Seeing ourselves as others see us
THE ENGLISHMAN'S HANDBOOK OR HOW TO DEAL WITH FOREIGNERS by Idries Shah Octagon, £15.95, pp. 222 Mostly the English think they know about themselves. I used to explain Englishness to Japanese as part of lan- guage lessons I gave whilst living in Tokyo. My explanations made little sense, focusing on things like weather, cups of tea and the class system. I always seemed to be missing the real point, some elusive definition of Englishness that went beyond mere likes and dislikes.
Take the infamous 'cricket test' — my friend Mike, an expert on the subject and an Englishman whose credentials include family arms granted at Blenheim, routinely supports the West Indies because if Eng- land lose he wants to be able to taunt his fellow countrymen with glee, and if they win he wishes to be no part of the ill- mannered rabble-rousing that surrounds any national sporting victory. Now that's a lot more English than merely supporting England.
Idries Shah is credited with introducing subtle and important Sufi methods of thought and action into mainstream West- ern life. His talent is to go around the obvi- ous, see it from half a dozen angles, not just the 'two sides to everything' that con- stitutes, for many people, an 'open mind'. Of Afghan noble descent, he lived and worked in Britain for over 30 years, until his death in 1996. He had a perfect com- mand of patrician English, and spent con- siderable time documenting the strengths, foibles and idiosyncrasies of the English people. He was interested in the English, not the British, since, as we all know, they do not exist, except in the imaginations of Americans and passport officers.
Amongst the muddleheaded, there is a suspicion that even using the word `English' is tantamount to a form of big- otry. There are others who distrust general- ising unless it is to prove how inept, corrupt and elitist the English are.
This is one of Shah's many clever and amusing entry points — no nation is better at running itself down than the English. No nation is so proud of its failings, so confi- dent about its lack of confidence. So, even as we languish at the bottom of various league tables that purport to measure hap- piness and quality of life, we are still, real- ly, number one.
Shah points out that having opted for third-world status the English are even bet- ter at it than the genuine article. In Cairo it is relatively easy to get one's pipes fixed for very little money — try doing it in Pimlico. The secret is simply to reframe the situa- tion in order to come out on top — that is the English talent par excellence, which is connected quite possibly with 'making the best of it' and 'muddling through', not for- getting that signing-off phrase of all great English complainers, 'Can't complain'.
Nationalities reveal themselves through their sensitivities. No German would be insulted if told he lacked a sense of humour. In Germany, lacking a sense of humour is like being unable to speak Hun- garian, a lack, but certainly no cause for concern. No Indian would be insulted if told that he drove badly. Driving badly is what many Indians do best. And as for being riled when someone says you look like a 'proper charlie', well, just try trans- lating that into Finnish.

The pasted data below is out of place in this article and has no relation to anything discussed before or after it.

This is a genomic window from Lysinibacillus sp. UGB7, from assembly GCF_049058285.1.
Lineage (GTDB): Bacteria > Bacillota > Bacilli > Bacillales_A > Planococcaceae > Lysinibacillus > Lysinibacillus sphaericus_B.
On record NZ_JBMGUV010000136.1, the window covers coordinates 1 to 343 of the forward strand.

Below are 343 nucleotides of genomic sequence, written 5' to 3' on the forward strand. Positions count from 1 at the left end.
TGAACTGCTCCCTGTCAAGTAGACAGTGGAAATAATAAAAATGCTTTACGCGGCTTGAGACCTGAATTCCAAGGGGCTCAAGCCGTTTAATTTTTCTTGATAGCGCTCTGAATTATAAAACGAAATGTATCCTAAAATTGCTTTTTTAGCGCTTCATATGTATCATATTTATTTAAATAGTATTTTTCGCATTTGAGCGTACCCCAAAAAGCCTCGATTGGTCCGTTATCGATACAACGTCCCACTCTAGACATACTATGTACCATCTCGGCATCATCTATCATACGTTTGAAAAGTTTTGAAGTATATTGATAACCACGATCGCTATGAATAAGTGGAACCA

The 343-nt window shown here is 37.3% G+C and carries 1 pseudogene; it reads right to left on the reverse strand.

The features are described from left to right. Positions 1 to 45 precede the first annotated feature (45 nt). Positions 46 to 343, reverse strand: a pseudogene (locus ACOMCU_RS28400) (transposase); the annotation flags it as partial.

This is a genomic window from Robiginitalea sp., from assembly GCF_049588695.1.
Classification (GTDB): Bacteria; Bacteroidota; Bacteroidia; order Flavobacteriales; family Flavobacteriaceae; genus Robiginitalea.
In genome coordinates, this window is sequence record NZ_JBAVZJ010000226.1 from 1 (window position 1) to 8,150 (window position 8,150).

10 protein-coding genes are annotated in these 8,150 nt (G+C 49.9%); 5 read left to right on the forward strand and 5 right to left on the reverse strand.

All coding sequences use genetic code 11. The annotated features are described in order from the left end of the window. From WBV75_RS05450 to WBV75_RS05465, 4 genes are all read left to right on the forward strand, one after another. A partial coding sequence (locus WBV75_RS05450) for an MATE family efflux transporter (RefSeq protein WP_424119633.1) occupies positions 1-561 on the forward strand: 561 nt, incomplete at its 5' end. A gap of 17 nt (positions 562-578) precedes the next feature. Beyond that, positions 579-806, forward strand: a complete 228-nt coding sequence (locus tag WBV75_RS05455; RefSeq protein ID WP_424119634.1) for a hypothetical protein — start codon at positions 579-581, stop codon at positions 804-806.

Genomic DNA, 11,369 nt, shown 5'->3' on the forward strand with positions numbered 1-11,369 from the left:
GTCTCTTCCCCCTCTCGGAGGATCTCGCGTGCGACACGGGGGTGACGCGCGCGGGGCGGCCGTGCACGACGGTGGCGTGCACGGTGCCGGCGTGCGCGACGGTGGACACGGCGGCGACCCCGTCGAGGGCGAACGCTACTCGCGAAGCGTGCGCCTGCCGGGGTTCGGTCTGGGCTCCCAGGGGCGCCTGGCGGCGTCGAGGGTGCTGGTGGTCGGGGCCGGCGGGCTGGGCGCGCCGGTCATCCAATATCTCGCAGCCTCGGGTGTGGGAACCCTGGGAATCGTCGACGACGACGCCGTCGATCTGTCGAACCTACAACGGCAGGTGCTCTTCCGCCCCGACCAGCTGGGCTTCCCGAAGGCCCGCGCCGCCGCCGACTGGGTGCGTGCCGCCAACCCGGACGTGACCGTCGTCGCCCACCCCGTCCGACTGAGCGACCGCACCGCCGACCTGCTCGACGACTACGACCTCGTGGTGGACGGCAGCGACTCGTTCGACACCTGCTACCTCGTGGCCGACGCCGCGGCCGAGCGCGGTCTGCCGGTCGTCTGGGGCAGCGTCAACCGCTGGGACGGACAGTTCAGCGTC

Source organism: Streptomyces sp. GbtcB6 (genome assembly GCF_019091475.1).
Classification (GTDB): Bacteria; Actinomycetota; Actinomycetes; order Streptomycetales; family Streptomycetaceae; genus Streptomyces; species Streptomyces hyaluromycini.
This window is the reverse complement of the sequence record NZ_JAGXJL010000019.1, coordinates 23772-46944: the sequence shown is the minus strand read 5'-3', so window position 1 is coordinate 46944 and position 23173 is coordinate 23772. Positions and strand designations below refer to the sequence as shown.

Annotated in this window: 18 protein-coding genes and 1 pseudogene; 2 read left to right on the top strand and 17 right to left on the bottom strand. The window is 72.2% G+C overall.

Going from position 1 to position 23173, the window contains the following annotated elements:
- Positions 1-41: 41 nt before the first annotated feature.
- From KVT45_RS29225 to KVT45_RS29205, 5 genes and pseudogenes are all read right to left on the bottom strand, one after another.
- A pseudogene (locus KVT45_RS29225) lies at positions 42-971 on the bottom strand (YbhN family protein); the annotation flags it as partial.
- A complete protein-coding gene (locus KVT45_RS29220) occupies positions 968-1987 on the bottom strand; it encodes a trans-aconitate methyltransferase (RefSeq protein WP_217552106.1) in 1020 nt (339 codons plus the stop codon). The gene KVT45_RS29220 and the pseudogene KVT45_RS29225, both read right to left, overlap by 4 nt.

Less peculiar insults than accusations of poor roadcraft usually involve pigs' bot- toms or the anatomy of your mother and sister. These don't work nearly as well against the English; in fact I know several well-travelled Englishmen who use them as humorous greetings. Which brings me to the English peculiarity of using humour as a vicious weapon. Any stand-up comic shows that with his heckler-killers and put- downs. In fact this could explain the dis- tress caused when we are accused of lack- ing a sense of humour — what is really happening is that we are being ridiculed for being without a weapon, for being unable to defend ourselves.
Spurious explanations such as the one above are absent in The Englishman's Handbook. Instead there is a super- abundance of fact and counterfact from every imaginable source, creating in both compression and variety a precise kaleido- scope that plays over the whole subject. In this, the book follows its two highly read- able predecessors, Darkest England and The Natives are Restless. Taken together, this trilogy is the most interesting and illu- minating work ever published about the intricacies of being English.
The first two books confirmed that the English are quite an extraordinary people, deriving their strengths from not just one initiation rite, but a sort of continuous initi- ation struggle that hides in every aspect of English life, from social gatherings to the correct behaviour when one has just had one's leg blown off (only mention it if there is a gap in the conversation).
This book is different. The scope is broader. Englishness comes over as a kind of refusal to be pinned down, a slipperiness that most English are unconscious they practise. The overall effect is one of libera- tion. The English are neither this nor that, but they are something, some of the time, though that might easily change, if you get my meaning. Being Japanese or American or Inuit or Argentinian pins you down, nails you to a limited version of nationality that being English does not. Being English incorporates a level of flexibility denied most other nationalities.
The book is also a guide for dealing with foreigners. Perhaps, in this age of actually trusting the French and the Irish, we are losing our touch. By absorbing this excel- lent and frequently hilarious book we may regain old skills.